Finance & Investment Latin America

El Salvador’s President Hopes Bitcoin As Legal Tender Can Shift Country Out of Third World

El Salvador President, Nayib Bukele

El Salvador’s president, Nayib Bukele, said in a recent interview that he hopes introducing bitcoin into its economy will be the catalyst for its shift from a Third World country to becoming an industrialized, advanced nation.

Bukule defended the small Central American nation’s decision to adopt the cryptocurrency as legal tender in his discussion with the “What Bitcoin Did” podcast host, Peter McCormack after critics warned the move could collapse the country’s economy.

Here are his 9 best quotes from the interview, lightly edited and condensed for clarity:

1. “I think bitcoin as legal tender, even though nobody has done it before, it was a no-brainer.” – on being the first country to make the move.

2. “Bitcoin is an open and free system. So, they don’t have to trust us. They have to trust the system, and we trust the system.” – on anyone sceptical about the use of cryptocurrency as legal tender.

3. “My dream would be that El Salvador will transit its way from the Third World to the First World. It’s probably not going to be done in a couple of years but, you know, probably at least we can set up the path.”  on the potential impact of introducing bitcoin to El Salvador’s economy.

4. “I don’t think they want to understand. Because all of their preconceptions, their theses, their work, their books, their prices will be meaningless, because they were wrong. I don’t think they’re against bitcoin. I think they’re more trying to defend their personal stories.” – on classical economists rejecting bitcoin and its prospects.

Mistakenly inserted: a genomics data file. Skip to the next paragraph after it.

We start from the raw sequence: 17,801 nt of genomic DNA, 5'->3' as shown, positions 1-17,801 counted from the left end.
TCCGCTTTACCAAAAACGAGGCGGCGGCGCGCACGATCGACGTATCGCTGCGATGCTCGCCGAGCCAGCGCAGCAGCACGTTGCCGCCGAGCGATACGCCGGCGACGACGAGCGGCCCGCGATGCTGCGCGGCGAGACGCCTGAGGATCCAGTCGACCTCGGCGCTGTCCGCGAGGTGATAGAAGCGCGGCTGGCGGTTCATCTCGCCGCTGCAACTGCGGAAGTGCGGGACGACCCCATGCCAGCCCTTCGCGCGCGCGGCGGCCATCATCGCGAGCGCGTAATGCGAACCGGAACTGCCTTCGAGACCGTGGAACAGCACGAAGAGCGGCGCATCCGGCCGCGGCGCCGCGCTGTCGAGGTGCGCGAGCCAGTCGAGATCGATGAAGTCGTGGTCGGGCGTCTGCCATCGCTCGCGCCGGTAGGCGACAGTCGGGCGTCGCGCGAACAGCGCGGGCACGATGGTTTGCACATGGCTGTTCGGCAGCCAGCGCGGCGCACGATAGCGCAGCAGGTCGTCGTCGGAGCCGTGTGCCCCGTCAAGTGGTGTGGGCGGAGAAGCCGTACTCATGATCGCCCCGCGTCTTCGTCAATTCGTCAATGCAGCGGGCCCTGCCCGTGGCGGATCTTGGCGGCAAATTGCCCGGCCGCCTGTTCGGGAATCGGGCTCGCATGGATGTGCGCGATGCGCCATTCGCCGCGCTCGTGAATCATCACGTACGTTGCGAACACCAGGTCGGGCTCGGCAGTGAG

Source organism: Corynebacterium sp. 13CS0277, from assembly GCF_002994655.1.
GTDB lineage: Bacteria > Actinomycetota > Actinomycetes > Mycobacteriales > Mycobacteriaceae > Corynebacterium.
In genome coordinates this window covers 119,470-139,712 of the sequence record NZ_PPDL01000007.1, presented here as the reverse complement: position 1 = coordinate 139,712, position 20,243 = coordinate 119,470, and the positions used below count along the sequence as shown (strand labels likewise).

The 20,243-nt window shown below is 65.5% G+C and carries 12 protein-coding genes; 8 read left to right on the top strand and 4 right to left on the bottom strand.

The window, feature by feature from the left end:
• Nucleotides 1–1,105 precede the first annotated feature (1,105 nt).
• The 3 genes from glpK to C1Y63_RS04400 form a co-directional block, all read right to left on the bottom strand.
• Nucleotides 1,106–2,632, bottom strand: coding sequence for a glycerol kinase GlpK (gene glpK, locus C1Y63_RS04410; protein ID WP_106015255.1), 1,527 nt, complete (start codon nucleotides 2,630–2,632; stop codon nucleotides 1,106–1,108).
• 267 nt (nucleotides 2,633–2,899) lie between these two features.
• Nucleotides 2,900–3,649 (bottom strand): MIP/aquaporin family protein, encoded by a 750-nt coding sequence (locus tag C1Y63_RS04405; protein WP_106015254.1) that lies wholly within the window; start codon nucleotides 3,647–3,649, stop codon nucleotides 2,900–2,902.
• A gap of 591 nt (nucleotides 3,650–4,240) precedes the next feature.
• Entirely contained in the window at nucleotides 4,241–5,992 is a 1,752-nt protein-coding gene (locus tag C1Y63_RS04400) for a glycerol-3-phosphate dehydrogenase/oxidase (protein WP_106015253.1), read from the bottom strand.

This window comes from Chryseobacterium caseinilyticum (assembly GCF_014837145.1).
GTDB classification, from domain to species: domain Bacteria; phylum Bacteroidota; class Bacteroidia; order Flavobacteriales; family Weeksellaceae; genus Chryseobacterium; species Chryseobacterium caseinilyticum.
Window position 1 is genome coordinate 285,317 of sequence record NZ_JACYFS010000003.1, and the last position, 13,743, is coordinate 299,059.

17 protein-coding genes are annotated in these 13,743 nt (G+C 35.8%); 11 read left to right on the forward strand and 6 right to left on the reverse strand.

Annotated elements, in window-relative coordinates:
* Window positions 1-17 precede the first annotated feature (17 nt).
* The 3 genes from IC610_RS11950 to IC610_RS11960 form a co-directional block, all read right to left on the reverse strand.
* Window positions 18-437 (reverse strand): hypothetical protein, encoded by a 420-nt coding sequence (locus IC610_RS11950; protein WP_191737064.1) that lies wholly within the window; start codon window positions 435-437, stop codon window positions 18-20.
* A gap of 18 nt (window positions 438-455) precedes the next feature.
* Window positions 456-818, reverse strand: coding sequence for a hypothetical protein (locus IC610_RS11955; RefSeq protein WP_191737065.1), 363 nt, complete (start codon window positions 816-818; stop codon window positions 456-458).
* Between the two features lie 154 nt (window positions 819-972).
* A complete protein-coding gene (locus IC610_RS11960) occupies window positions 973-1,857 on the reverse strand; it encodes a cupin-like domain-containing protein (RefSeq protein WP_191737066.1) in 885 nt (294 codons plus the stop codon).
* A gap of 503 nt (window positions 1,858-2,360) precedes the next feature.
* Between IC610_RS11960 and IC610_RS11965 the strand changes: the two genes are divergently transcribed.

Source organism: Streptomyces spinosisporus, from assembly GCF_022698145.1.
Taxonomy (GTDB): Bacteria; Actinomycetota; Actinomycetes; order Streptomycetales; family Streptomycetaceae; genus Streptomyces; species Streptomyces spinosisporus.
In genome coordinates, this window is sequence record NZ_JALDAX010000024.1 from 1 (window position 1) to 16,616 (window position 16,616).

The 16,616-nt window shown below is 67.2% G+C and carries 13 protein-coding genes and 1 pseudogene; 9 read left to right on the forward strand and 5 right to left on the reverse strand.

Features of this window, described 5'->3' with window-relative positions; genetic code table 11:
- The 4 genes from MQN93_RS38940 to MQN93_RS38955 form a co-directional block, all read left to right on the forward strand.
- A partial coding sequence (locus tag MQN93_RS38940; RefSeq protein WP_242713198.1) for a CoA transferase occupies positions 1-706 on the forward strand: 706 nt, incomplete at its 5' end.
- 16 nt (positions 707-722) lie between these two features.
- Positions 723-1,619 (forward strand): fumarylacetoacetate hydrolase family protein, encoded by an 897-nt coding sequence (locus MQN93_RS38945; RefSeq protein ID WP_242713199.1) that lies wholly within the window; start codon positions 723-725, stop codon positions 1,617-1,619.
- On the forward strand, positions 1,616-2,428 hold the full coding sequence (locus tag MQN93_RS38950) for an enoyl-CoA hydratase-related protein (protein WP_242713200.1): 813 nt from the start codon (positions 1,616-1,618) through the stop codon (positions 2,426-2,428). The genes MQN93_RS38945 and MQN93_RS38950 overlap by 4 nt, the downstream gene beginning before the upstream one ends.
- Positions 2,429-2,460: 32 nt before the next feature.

5. “Having the World Bank advisors or technical support would have been nice, but we really don’t need it. The talent that is here, working, is way more than enough.” – on the World Bank rejecting El Salvador’s request for support in making bitcoin a legal tender.

6. “This is just exercising our sovereign right to adopt legal tenders. Like we adopted the US dollar in the year 2001. What’s the difference? The only difference probably is the reason why we’re doing this. In 2001, it was probably done for the benefit of the banks. And this decision is done for the benefit of the people.” – on why the country isn’t going to get into a fight with the World Bank.

7. “We’re going to prove ourselves that we can work fast. We have a lot of support and a lot of talent from people that just love this project, and they’re working their asses off, just because they love it.” – on whether El Salvador will be ready when its bitcoin law comes into effect in September.

8. “It’s not going to be only good for the monetary system, or for the currency, or for remittances and for economic inclusion, and for banking services like lending. It’s not only going to be good for the bitcoiners in tourism and investing in jobs, but also for energy and income to do social projects like schools or roads and bridges that without this law, they wouldn’t have that.” – on the expected benefits of incorporating bitcoin and its technology into the economy.

9. “The bitcoin system is so perfect that I think it’s gonna be the future. It is the present already in a lot of things, but it’s gonna be way bigger in the future.” – on the potential for a wave of government adoption of bitcoin.

By Shalini Nagarajan

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